National Park Service Air Expert Receives Conservation Award for Protecting Clean Air in Our National Parks

 
PRESS RELEASE
  FOR IMMEDIATE RELEASE
Date:   December 9, 2009
Contact:   Kathleen O'Neil, NPCA media relations, 202.419.3717


National Park Service Air Expert Receives Conservation Award for Protecting Clean Air in Our National Parks

Washington, DC—This morning the National Parks Conservation Association (NPCA) awarded Denver-based Don Shepherd, an environmental engineer with the Air Resources Division of the National Park Service, the Stephen T. Mather Award for his distinguished efforts to protect America’s national parks and wildlife from the threat of air pollution.

“There are few priorities more important to our national parks than ensuring clean, healthy air for park visitors and wildlife,” said Tom Kiernan, NPCA president, upon presenting the award. “Thanks to Don Shepherd, our children and grandchildren will be able to enjoy cleaner air and spectacular views in places like Rocky Mountain, Mesa Verde, and Great Smoky Mountains National Parks.”

The award recognizes Shepherd’s demonstrated initiative and resourcefulness in promoting environmental protection, which embodies wholeheartedly the spirit on which the Mather award was established more than 25 years ago.

“By championing the laws that protect the air quality, safety, and majestic views of our national parks, Shepherd took direct action—where others may have hesitated—to promote the principles and practices of good stewardship in our national parks,” added Mark Wenzler, NPCA director of clean air and climate programs.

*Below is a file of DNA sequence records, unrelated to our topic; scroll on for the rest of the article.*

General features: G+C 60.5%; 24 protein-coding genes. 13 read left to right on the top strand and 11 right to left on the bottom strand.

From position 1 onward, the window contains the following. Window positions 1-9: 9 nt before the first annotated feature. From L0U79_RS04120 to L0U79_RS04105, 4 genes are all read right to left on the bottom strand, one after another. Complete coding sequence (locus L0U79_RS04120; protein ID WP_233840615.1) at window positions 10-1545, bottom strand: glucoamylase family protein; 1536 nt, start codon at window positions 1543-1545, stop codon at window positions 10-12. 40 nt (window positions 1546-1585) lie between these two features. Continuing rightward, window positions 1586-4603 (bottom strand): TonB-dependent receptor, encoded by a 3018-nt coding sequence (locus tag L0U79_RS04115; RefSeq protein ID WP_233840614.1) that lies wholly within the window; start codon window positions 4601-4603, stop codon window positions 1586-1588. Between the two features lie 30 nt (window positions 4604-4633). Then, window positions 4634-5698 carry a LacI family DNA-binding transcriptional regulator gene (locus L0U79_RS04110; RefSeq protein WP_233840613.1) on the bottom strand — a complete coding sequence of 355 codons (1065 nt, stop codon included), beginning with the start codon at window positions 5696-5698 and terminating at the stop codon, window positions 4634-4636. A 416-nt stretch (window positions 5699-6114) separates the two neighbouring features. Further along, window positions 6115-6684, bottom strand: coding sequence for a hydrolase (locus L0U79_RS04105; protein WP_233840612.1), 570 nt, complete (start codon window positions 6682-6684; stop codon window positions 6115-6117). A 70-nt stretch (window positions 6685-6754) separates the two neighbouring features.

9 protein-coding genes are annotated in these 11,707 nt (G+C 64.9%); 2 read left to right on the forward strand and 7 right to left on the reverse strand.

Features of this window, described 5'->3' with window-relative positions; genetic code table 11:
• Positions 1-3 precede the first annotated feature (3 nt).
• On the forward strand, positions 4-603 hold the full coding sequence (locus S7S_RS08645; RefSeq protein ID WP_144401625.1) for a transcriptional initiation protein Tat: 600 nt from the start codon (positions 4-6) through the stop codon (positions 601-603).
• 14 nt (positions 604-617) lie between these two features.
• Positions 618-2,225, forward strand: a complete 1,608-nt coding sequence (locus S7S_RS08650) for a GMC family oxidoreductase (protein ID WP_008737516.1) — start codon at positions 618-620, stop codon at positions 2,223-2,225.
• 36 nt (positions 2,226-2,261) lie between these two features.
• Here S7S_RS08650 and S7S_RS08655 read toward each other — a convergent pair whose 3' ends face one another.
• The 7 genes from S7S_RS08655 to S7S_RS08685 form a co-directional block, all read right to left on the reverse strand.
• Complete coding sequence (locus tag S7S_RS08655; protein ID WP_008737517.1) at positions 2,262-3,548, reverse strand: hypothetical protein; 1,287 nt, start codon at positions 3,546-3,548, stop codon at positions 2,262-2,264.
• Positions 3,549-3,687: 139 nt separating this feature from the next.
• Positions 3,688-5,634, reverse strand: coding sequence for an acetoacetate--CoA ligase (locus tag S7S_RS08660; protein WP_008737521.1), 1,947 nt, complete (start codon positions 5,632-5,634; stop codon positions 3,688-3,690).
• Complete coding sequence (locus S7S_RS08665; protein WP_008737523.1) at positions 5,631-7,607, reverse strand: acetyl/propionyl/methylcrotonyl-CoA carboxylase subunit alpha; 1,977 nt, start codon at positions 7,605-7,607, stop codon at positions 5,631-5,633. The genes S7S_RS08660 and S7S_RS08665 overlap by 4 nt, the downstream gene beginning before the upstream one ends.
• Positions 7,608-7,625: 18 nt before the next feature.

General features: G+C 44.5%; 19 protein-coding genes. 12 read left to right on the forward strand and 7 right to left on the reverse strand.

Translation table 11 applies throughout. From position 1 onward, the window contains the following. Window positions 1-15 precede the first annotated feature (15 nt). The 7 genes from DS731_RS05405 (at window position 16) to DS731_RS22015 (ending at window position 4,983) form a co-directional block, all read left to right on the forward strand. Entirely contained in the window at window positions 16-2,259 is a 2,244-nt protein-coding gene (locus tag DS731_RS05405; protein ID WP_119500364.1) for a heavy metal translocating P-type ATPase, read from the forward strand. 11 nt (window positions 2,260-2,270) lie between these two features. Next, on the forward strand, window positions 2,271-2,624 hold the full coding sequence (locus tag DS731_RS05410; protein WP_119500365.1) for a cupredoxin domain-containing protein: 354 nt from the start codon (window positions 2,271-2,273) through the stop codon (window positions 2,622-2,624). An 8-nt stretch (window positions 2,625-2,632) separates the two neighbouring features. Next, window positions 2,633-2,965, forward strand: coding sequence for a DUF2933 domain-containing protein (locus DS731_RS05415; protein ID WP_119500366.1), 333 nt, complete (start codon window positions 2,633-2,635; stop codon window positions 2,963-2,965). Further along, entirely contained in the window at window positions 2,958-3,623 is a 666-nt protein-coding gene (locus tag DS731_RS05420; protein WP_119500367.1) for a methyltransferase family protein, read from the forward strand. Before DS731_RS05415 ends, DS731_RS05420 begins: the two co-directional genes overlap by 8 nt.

Shepherd, who grew up near Wheeling, West Virginia, traveled to Gettysburg, Pennsylvania, the site of one of America’s most well-known national military parks, to accept the prestigious award at the 32nd annual Association of National Park Rangers Conference—also known as the Ranger Rendezvous—on December 9, 2009.

Most notable during Shepherd’s 12 years with the Park Service, and his more than 30-year career as an environmental engineer, are his efforts to prevent proposed coal fired power plants from spewing dirty air pollution into our national parks. As such, he is known as a dogged proponent of the legal right to clean air in our national parks.

First presented in 1984, NPCA’s Stephen T. Mather Award is named after the first director of the National Park Service Stephen T. Mather and for the second year is supported and endowed by Booz Allen Hamilton. Those who receive it have shown steadfast leadership and persistent dedication to our national parks.

###

Close

Want to learn more about the  ?

The   can be seen in the wild in America’s national parks. Why not join the National Parks Conservation Association community to protect and preserve our national parks?

Sign up to protect parks in   & other states

Why not join the National Parks Conservation Association Community to protect and preserve our national parks?

Sign up to protect   and other National Parks

Why not join the National Parks Conservation Association Community to protect and preserve our national parks?

Please leave this field empty
Yes, please sign me up for NPCA’s newsletter and other emails about protecting our national parks!

National Parks Conservation Association
National Parks Conservation Association

Log In

Or log in with your connected Facebook or Twitter account:

GO

Welcome to our growing community of park advocates. Thanks for signing up!

Sign Up:

Or sign up by connecting your Facebook or Twitter account:

GO